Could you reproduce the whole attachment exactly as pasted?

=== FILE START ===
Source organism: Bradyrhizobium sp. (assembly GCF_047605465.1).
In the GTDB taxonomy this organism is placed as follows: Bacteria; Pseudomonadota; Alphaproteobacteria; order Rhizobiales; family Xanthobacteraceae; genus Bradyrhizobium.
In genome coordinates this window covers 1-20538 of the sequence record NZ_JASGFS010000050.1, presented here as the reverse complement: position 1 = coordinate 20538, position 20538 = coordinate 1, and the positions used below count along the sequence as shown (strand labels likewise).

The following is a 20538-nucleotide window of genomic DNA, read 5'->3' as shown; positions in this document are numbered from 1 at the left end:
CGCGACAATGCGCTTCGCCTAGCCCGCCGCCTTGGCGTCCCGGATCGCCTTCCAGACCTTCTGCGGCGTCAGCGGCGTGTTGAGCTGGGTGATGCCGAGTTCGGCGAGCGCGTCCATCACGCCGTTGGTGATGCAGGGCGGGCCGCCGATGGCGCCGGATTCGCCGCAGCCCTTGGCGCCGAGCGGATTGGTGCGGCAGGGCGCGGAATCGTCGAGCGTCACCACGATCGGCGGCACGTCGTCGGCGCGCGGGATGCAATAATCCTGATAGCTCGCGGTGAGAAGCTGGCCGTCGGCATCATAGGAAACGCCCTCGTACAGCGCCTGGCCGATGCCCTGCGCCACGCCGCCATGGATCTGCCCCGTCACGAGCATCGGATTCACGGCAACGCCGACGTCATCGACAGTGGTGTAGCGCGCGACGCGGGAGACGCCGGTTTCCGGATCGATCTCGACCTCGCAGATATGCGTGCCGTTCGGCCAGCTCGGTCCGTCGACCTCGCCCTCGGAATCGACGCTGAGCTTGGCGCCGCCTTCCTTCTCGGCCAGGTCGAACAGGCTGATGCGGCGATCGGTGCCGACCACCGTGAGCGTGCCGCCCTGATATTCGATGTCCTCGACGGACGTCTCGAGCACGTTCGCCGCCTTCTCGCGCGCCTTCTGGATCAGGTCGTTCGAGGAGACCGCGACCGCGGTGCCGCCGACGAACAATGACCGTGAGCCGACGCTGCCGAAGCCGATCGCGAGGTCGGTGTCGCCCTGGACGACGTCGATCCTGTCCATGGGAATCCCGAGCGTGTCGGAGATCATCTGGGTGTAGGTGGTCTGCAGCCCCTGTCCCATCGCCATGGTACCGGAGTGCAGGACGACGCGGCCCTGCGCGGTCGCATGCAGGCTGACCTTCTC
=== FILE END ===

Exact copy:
Source organism: Bradyrhizobium sp. (assembly GCF_047605465.1).
In the GTDB taxonomy this organism is placed as follows: Bacteria; Pseudomonadota; Alphaproteobacteria; order Rhizobiales; family Xanthobacteraceae; genus Bradyrhizobium.
In genome coordinates this window covers 1-20538 of the sequence record NZ_JASGFS010000050.1, presented here as the reverse complement: position 1 = coordinate 20538, position 20538 = coordinate 1, and the positions used below count along the sequence as shown (strand labels likewise).

The following is a 20538-nucleotide window of genomic DNA, read 5'->3' as shown; positions in this document are numbered from 1 at the left end:
CGCGACAATGCGCTTCGCCTAGCCCGCCGCCTTGGCGTCCCGGATCGCCTTCCAGACCTTCTGCGGCGTCAGCGGCGTGTTGAGCTGGGTGATGCCGAGTTCGGCGAGCGCGTCCATCACGCCGTTGGTGATGCAGGGCGGGCCGCCGATGGCGCCGGATTCGCCGCAGCCCTTGGCGCCGAGCGGATTGGTGCGGCAGGGCGCGGAATCGTCGAGCGTCACCACGATCGGCGGCACGTCGTCGGCGCGCGGGATGCAATAATCCTGATAGCTCGCGGTGAGAAGCTGGCCGTCGGCATCATAGGAAACGCCCTCGTACAGCGCCTGGCCGATGCCCTGCGCCACGCCGCCATGGATCTGCCCCGTCACGAGCATCGGATTCACGGCAACGCCGACGTCATCGACAGTGGTGTAGCGCGCGACGCGGGAGACGCCGGTTTCCGGATCGATCTCGACCTCGCAGATATGCGTGCCGTTCGGCCAGCTCGGTCCGTCGACCTCGCCCTCGGAATCGACGCTGAGCTTGGCGCCGCCTTCCTTCTCGGCCAGGTCGAACAGGCTGATGCGGCGATCGGTGCCGACCACCGTGAGCGTGCCGCCCTGATATTCGATGTCCTCGACGGACGTCTCGAGCACGTTCGCCGCCTTCTCGCGCGCCTTCTGGATCAGGTCGTTCGAGGAGACCGCGACCGCGGTGCCGCCGACGAACAATGACCGTGAGCCGACGCTGCCGAAGCCGATCGCGAGGTCGGTGTCGCCCTGGACGACGTCGATCCTGTCCATGGGAATCCCGAGCGTGTCGGAGATCATCTGGGTGTAGGTGGTCTGCAGCCCCTGTCCCATCGCCATGGTACCGGAGTGCAGGACGACGCGGCCCTGCGCGGTCGCATGCAGGCTGACCTTCTC